Allen Pierleoni

First impressions: Shine a light on the revamped Limelight

Thin-cut pastrami is loaded onto a grilled roll at the Limelight.
Thin-cut pastrami is loaded onto a grilled roll at the Limelight.

First Impressions visits dining spots in the region that are new or have undergone recent transitions. Have a candidate for First Impressions? Email us at

Let’s get the cheap shot out of the way: For years, the nickname for the Limelight Bar & Cafe was the “Slimelight,” as every Sacramentan of a certain pedigree knows.

Yes, it’s traveled some rough roads since opening in 1960, changing hands a few times until Barbara and Peter Mikacich bought it in 1976 and remodeled it.

Now their son and daughter, John and Jane Mikacich, have stepped it up, transforming the dining room and bar, revamping the menu and rebranding it as … well, much more than a sports bar. It’s really a repository of local-baseball lore in the form of vintage photographs and memorabilia, culled from the collection of Peter Mikacich – who played for the Sacramento Solons in the day – and from collectors Joe McNamera and Alan O’Conner.

That baseball vibe will be supplemented in the future with other Sacramento-centric “stories,” said John Mikacich. “Our initial expression is celebrating baseball in the spring,” he said. “We’re still thinking about what the next local ‘stories’ are going to be (as told through more wall art).”

The Mikacich family owned the landmark Andiamo restaurant for 18 years before it closed in 2006, and still runs the card room adjacent to the Limelight.

Menu: Surprisingly varied, with eight appetizers (tri-tip sliders, fish tacos), five salads, six pizzas (including vegetarian), eight sandwiches (three-cheese grilled cheese, tuna, club), five burgers and – perhaps holdovers from the Andiamo years – chicken Parmesan and spaghetti with meatballs. Add a good-looking breakfast menu and weekend brunch.

Price point: Most main dishes are in the $9 to $12 range, which is fair, but $10.50 for wings and $10.75 for OK calamari seem a bit pricy for appetizers.

Ambiance: Food in the front of the house, a card room in the rear, with a bar in between – what’s not to like? With its handsome bar (the vintage wood and arched mirrors are striking), new wood floor, exposed red-brick walls, state-of-the-art jukebox (The Rolling Stones, Bob Dylan, Wilson Pickett) and four big-screen TVs, it’s easy to want to hang out there all afternoon. Framed vintage photos with informative captions tell the history of Sacramento baseball.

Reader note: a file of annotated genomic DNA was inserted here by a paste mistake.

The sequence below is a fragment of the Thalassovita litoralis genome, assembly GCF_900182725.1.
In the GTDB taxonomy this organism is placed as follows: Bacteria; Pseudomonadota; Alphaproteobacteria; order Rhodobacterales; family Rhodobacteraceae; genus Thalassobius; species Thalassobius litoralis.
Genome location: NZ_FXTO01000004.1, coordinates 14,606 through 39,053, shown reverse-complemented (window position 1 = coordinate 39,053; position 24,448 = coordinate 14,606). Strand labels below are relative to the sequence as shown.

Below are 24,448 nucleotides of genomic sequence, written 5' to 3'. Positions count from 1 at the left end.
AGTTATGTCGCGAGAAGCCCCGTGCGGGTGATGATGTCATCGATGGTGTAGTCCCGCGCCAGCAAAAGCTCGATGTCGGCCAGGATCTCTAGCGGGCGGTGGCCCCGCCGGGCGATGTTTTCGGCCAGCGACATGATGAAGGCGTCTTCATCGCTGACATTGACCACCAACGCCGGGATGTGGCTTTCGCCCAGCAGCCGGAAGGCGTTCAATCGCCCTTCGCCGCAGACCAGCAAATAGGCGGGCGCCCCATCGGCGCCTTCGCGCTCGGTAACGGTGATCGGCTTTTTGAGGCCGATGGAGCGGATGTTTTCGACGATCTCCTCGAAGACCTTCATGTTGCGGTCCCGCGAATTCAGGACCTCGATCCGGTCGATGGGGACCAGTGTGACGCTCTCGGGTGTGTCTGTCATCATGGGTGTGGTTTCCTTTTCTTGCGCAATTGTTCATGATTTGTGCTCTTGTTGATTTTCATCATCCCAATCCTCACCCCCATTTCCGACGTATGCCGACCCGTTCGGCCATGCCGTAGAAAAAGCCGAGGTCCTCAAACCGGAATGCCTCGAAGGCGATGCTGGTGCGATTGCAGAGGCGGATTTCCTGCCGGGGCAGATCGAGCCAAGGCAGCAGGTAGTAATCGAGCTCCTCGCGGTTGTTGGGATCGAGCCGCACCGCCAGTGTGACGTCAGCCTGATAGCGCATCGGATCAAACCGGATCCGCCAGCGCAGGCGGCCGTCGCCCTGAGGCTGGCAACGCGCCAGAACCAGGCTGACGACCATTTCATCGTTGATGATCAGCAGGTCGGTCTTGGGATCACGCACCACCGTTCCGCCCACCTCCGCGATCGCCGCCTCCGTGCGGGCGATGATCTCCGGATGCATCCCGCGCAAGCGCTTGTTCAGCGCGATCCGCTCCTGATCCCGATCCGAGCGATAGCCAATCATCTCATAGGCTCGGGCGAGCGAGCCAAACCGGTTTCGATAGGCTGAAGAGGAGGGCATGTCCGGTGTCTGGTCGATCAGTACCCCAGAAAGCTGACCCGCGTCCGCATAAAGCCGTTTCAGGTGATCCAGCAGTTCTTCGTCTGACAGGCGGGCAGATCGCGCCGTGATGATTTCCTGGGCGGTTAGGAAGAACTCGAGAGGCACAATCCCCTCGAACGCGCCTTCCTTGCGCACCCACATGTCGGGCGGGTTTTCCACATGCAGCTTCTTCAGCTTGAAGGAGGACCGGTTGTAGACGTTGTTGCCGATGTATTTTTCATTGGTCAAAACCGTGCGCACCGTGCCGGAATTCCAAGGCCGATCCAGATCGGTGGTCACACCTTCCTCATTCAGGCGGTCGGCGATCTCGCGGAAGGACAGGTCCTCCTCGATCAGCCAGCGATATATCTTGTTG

Drinks: The full bar has whatever you like.

Service: Personable, though the kitchen could be quicker.

First impressions: One of the two lunch pals – best-selling legal-thriller novelist John Lescroart of Davis – summed it up: “This is very good pub food.” The excellent thin-crust pizza was loaded with Italian sausage, salami, pepperoni and mushrooms; the other half was a classic Margherita, in consideration of the second lunch pal, a vegetarian, who also had a standard green salad. We kept searching for the flavor in the chicken-tortilla soup.

“If you want a sandwich, this is the sandwich you want,” John said of the Philly cheesesteak, made with shaved sirloin, sautéed onions, peppers and mushrooms on a perfect bun. The choice of cheese is between provolone and Cheez Whiz. Whiz is favored by many cheesesteak aficionados, but its dominance as the authentic go-to for Philadelphia’s iconic sandwich is methodologically exaggerated. Go for the provolone. Besides, do you really want to eat a processed “cheese food” that was developed by a team of scientists in a lab in the 1950s?

We demolished the pastrami on a toasted bun, loving the thinly sliced, crispy-fatty, house-smoked brined brisket. Tri-tip is also smoked out back, and we sampled a small plate of the sliced beef. Its smoky flavor and tender texture spoke to us, but we thought it was slightly overcooked.

Try it if: You want big portions of solid pub food in a neighborhood hangout that vibrates with character.

Forget it if: Your notion of casual dining is a drive-thru window, you don’t care who the Solons were or you support the National Coalition Against Legalized Gambling.

Call The Bee’s Allen Pierleoni, (916) 321-1128. Follow him on Twitter @apierleonisacbe.


Where: 1014 Alhambra Blvd. (at J Street), Sacramento

Hours: Food is served 9 a.m.-midnight Mondays-Wednesdays, 9 a.m.-1 a.m. Thursdays-Saturdays, and 9 a.m.-10 p.m. Sundays. Breakfast is 9 a.m.-noon Mondays-Fridays; brunch is 9 a.m.-2 p.m. weekends. The bar is open 9 a.m.-2 a.m. daily.

Information: (916) 446-2236,

Related stories from Sacramento Bee